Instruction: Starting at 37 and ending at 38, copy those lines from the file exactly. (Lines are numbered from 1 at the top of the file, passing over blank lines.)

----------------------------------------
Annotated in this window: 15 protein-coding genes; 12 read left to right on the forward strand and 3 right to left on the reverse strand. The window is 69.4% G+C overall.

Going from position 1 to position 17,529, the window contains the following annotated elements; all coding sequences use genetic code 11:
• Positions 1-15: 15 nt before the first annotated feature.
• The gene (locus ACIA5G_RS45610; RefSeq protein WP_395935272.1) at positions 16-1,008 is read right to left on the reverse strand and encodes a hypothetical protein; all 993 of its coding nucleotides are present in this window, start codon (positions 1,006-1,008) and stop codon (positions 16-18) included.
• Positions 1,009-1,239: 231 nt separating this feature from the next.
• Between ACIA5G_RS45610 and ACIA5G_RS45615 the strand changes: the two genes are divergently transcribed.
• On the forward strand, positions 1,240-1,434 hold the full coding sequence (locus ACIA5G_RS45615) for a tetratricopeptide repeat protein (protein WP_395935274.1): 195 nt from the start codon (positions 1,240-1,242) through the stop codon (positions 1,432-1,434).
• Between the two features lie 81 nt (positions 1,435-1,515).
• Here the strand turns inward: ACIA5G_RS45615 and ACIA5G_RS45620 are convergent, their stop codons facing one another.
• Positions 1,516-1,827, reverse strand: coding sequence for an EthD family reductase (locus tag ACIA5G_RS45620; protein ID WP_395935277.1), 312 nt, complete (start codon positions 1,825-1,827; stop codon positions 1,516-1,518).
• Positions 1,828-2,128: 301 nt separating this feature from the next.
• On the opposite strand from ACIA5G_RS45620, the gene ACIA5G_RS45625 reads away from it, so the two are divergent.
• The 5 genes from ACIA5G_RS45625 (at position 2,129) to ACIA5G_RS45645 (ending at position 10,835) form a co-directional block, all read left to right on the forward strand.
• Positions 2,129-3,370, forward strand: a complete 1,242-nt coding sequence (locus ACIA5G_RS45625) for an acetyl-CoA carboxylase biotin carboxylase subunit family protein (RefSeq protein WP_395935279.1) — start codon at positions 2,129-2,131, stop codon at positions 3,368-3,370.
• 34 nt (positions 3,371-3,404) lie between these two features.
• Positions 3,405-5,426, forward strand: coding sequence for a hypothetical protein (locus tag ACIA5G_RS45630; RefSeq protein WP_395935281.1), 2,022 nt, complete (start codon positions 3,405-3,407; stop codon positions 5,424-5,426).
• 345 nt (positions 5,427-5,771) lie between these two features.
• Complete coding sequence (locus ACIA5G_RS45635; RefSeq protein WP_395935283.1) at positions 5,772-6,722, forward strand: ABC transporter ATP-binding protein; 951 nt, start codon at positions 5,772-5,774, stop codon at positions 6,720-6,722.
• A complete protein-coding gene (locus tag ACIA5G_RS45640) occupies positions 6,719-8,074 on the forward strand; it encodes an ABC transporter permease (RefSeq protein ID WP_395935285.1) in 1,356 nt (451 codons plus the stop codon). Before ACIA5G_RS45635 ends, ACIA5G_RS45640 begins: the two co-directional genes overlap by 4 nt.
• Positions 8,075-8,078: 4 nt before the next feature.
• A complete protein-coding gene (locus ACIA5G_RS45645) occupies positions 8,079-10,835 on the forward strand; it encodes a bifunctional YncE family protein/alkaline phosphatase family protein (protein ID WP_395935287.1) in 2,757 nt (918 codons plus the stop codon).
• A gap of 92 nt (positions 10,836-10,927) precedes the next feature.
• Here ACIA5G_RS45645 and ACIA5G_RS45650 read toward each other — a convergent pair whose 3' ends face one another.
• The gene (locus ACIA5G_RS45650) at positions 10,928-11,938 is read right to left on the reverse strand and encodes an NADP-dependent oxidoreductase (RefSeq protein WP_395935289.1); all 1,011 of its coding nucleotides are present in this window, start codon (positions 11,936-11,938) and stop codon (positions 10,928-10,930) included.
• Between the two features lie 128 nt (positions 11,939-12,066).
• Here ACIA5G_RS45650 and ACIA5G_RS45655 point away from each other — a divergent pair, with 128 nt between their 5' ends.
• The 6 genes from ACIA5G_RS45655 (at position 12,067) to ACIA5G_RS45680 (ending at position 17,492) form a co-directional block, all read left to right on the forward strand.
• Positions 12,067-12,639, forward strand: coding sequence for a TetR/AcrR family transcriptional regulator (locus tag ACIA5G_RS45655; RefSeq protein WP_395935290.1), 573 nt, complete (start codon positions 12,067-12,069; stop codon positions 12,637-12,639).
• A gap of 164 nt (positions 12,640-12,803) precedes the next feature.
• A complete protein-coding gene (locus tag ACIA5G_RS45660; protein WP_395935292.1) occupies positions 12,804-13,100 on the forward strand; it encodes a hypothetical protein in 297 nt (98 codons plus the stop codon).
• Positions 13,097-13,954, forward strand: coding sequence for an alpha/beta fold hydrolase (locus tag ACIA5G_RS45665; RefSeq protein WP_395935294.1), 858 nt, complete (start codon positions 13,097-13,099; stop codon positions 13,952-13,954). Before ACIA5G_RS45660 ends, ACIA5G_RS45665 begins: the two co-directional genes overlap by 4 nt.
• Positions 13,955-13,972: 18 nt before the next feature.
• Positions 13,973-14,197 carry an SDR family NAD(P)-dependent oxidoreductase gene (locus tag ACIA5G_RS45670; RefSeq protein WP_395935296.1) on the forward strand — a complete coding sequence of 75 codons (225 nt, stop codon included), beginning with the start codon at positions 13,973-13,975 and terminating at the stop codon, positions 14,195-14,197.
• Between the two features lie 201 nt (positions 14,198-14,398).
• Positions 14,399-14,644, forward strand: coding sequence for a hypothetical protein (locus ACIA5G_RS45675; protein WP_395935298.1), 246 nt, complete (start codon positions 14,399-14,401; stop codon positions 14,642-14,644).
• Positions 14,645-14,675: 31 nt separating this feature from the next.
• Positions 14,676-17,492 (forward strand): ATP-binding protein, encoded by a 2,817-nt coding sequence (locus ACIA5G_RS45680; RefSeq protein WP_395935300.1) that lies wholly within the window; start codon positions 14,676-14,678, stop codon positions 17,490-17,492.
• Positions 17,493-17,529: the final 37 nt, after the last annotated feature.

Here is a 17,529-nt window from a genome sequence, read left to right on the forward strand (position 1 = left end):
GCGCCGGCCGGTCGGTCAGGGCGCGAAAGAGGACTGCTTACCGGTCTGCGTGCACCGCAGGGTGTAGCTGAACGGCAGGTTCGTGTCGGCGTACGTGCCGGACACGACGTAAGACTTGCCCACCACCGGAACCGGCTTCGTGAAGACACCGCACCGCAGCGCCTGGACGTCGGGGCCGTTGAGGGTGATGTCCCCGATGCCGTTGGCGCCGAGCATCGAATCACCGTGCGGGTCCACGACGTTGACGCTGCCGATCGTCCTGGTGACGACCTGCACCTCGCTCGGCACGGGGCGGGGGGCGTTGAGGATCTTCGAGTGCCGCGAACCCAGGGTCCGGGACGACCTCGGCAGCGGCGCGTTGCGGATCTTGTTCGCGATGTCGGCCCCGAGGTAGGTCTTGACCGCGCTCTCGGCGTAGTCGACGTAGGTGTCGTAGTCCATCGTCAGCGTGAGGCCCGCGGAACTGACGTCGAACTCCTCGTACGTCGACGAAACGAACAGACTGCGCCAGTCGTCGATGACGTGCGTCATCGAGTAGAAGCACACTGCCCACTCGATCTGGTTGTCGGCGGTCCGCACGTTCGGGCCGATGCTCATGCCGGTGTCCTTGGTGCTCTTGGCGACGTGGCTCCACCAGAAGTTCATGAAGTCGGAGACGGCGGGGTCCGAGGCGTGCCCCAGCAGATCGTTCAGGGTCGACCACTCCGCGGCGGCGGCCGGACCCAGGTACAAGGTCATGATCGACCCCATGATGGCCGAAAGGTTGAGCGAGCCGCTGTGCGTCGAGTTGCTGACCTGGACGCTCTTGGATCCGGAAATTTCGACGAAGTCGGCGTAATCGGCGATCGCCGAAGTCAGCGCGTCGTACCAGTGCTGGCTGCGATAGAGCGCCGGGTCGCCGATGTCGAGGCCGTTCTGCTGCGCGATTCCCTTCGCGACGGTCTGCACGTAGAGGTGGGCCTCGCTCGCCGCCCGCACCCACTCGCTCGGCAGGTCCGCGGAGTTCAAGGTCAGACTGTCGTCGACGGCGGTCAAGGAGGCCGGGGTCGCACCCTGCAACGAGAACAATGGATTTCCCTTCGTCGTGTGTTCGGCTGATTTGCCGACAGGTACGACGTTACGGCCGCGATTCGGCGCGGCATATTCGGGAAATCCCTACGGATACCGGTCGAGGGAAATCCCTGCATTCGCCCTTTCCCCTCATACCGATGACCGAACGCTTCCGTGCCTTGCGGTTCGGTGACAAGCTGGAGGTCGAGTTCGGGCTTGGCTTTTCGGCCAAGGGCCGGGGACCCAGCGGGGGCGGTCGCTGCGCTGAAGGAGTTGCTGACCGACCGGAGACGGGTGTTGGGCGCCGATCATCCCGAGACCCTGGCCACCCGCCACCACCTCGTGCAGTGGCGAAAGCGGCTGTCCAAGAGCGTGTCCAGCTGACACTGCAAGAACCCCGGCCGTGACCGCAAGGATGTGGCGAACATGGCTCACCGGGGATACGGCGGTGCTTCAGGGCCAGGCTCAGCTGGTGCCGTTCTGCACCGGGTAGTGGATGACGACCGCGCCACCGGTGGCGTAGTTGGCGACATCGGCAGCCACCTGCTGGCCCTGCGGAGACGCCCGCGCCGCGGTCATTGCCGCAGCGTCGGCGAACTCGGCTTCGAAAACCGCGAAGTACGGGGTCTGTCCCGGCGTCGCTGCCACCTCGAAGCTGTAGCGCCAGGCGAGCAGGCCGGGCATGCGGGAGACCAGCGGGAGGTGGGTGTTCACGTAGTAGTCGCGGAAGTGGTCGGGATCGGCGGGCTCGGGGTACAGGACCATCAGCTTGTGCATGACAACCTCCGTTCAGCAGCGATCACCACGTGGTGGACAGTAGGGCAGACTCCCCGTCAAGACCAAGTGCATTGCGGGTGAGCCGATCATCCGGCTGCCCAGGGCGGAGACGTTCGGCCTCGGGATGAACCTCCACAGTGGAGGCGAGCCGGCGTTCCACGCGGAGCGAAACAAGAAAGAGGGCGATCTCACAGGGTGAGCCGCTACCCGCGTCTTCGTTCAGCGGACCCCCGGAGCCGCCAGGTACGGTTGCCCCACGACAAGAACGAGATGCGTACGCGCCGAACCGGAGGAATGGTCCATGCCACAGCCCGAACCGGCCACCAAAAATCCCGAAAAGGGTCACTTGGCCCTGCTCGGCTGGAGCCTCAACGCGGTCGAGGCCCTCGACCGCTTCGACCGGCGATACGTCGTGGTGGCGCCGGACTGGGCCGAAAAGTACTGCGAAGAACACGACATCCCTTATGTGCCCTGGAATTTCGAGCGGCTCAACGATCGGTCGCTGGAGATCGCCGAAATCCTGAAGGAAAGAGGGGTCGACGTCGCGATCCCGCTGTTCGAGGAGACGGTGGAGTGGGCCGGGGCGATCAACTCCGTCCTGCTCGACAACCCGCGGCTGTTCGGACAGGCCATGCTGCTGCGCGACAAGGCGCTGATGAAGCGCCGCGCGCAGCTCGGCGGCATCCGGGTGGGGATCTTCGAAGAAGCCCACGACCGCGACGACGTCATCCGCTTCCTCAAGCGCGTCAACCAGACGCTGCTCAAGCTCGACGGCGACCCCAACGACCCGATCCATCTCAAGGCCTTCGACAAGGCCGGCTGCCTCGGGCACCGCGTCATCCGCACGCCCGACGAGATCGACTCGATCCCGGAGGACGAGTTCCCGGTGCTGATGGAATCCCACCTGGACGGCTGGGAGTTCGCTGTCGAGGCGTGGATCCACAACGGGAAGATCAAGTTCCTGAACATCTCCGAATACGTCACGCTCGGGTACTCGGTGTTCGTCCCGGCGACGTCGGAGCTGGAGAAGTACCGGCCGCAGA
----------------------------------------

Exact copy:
• Positions 14,676-17,492 (forward strand): ATP-binding protein, encoded by a 2,817-nt coding sequence (locus ACIA5G_RS45680; RefSeq protein WP_395935300.1) that lies wholly within the window; start codon positions 14,676-14,678, stop codon positions 17,490-17,492.
• Positions 17,493-17,529: the final 37 nt, after the last annotated feature.